hreflang="fr-FR" />
  hreflang="pt-BR" />

// if you create multiple translations or version of your website, search engine may get
// get confused. In that case, provide the preferred url of the site
<link rel="canonical" href="" />

Other attributes

  • fetchpriority=high|low|auto| - provide hint of the relative priority to use when fetching a preloaded resource.
  • disabled - Add disabled if you do not want a stylesheet to be loaded. HTML would not load the css file, and when you change this value to true or remove disabled, only then the css file would be loaded.
  • crossorigin=anonymous|use-credentials
  • href - url of linked resource
  • hreflang - language of the linked resource.
  • integrity - provide base64 encoded hash of the resource file. The browser will verify the fetched resource using this.
  • imagesizes, imgagesrcset - for use with rel=‘preload’ and as=‘image’ only.


<meta charset="utf-8" />

  • The default encoding is windows-1252 (depending upon the locale). utf-8 is required by HTML5 and use this tag before <title>, so that the text in title can be rendered properly.
  • This encoding is further inherited by <style>, <script>, meaning you can use emojis for class names in css and js.

<meta name="viewport" content="width=device-width, initial-scale=1, user-scalable=1" />

  • Allows the content to render well by default, no matter the viewport width.
  • “width=device-width” - set the width of the content to the size of the screen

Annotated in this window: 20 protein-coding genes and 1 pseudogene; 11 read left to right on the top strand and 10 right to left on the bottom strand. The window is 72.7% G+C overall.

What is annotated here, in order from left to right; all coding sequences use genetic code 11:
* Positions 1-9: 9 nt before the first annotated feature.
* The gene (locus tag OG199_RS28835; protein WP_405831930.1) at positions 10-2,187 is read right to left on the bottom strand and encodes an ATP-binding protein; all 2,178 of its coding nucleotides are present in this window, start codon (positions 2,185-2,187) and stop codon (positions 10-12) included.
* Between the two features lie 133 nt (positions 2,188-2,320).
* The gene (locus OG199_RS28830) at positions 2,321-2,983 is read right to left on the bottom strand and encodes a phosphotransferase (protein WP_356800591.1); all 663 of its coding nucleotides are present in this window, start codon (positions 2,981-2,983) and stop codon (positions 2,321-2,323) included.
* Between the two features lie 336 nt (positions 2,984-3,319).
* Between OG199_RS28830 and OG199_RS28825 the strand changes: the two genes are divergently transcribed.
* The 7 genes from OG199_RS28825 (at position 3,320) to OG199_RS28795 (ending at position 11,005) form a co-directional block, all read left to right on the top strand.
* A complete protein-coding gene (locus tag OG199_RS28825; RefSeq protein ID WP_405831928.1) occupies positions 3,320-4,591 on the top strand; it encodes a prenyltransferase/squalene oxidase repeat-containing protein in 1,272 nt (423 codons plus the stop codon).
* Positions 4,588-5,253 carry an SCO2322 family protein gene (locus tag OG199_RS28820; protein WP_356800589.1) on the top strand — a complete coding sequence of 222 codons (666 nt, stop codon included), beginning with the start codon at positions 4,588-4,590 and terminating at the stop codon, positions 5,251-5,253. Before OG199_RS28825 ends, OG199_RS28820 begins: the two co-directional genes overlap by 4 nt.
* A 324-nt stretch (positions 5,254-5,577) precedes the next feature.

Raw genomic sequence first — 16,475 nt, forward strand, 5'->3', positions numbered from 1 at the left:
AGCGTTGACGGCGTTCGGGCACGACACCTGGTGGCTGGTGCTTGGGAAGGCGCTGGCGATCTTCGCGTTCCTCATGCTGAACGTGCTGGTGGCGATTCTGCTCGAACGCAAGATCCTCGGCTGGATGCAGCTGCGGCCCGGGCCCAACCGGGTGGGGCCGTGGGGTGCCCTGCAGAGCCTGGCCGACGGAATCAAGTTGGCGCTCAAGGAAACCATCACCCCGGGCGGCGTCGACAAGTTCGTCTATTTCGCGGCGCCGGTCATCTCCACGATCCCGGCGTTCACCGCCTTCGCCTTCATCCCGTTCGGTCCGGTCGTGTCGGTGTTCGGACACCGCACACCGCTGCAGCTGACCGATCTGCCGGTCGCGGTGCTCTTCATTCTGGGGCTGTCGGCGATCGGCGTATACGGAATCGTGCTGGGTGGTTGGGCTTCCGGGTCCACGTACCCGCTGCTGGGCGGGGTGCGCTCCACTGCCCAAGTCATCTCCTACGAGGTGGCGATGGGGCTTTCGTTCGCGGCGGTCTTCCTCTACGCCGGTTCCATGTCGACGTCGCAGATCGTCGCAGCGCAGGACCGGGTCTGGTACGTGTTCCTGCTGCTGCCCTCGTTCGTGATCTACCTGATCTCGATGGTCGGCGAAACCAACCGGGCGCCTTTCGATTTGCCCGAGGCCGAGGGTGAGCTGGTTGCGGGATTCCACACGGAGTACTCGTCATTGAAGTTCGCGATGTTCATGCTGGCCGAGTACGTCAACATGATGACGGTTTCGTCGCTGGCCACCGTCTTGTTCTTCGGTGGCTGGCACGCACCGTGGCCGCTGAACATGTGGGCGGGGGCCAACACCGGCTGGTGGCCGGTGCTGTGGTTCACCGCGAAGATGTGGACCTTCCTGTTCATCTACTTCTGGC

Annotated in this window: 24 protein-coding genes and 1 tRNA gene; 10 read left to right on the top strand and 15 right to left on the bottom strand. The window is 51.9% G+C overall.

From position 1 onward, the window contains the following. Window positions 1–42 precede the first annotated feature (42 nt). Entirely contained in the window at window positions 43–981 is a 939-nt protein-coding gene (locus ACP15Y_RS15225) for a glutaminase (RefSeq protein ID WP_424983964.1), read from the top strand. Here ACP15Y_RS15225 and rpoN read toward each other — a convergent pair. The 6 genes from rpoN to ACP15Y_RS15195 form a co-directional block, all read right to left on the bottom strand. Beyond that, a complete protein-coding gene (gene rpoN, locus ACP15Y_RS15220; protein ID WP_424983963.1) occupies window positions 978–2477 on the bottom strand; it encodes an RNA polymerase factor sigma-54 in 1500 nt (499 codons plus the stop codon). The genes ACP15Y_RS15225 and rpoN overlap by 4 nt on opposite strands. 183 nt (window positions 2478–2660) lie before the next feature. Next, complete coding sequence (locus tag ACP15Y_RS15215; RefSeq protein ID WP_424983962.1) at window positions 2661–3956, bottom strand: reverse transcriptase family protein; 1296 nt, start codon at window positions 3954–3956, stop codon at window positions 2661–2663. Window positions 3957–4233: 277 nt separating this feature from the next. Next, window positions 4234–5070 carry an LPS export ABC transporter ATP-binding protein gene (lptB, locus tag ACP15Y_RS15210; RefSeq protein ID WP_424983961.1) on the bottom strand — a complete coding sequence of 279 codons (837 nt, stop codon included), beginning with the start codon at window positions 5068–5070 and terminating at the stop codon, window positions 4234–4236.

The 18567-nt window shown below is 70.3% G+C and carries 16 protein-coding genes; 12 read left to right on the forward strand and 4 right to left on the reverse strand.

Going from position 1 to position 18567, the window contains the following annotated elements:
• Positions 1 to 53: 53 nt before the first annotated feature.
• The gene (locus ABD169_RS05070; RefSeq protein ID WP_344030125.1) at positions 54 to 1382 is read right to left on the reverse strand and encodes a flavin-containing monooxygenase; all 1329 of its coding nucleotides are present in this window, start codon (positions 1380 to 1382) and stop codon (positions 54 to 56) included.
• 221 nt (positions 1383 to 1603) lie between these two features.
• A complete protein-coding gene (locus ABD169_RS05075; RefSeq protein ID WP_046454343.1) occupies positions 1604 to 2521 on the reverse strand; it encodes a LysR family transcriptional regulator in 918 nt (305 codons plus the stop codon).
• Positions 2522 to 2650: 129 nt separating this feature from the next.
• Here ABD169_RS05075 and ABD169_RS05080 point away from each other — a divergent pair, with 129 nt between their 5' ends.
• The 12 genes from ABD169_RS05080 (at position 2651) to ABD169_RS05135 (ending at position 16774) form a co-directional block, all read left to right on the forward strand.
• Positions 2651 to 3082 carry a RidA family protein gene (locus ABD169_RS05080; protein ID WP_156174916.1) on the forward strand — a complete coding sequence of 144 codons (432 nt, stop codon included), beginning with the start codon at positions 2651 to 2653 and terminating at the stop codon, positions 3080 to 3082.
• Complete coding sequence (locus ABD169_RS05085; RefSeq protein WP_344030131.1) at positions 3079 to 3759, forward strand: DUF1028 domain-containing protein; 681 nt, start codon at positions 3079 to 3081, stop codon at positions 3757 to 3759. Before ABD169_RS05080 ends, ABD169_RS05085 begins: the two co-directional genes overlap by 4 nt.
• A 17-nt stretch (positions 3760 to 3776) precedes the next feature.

• Then you can also set the zoom and scalability. Setting user-scalable means, the user can zoom in-out.

Use itemprop attribute, to provide user-defined metadata.

<meta charset="utf-8" />

<!-- Define content policy for the current document, like define server origins
and script endpoints. -->
<meta http-equiv="content-security-policy" content="default-src https:" />

  content="What search engines display under the page's title in search results." />

<!-- No need for keywords, as this was abused by SEO people and it ignored now. -->
<meta name="keywords" content="" />

<!-- Let your site be crawled by search engines. This is default, so no need
to include it. -->
<meta name="robots" content="index, follow" />
<!-- If you don't want your site to be indexed. It is upto the bots to honor this
request. -->
<meta name="robots" content="noindex, nofollow" />

<!-- Customize the browser interface (color the title bar, tab bar, or other chrome 
components). This would already be in manifest file, but adding it in HTMl ensures
the color is found immediately, before rendering. -->
<meta name="theme-color" content="#226DAA" />


If you place <script> in the head tag, then due to render-blocking nature of JavaScript, the browser will stop downloading all assets until the scripts are downloaded and dosen’t resume downloading other assets until the JavaScript is executed.

To place <script> in the head use defer and async, <script src="js/switch.js" defer></script>

  • defer - html rendering is not blocked during the download, and the JS only executes after the document has otherwise finished rendering.
  • async - html rendering is not blocked during the download. But once the script has finished downloading, the rendering is paused while JS is executed.

async is useful when the script is independent of the DOM like google analytics. Use this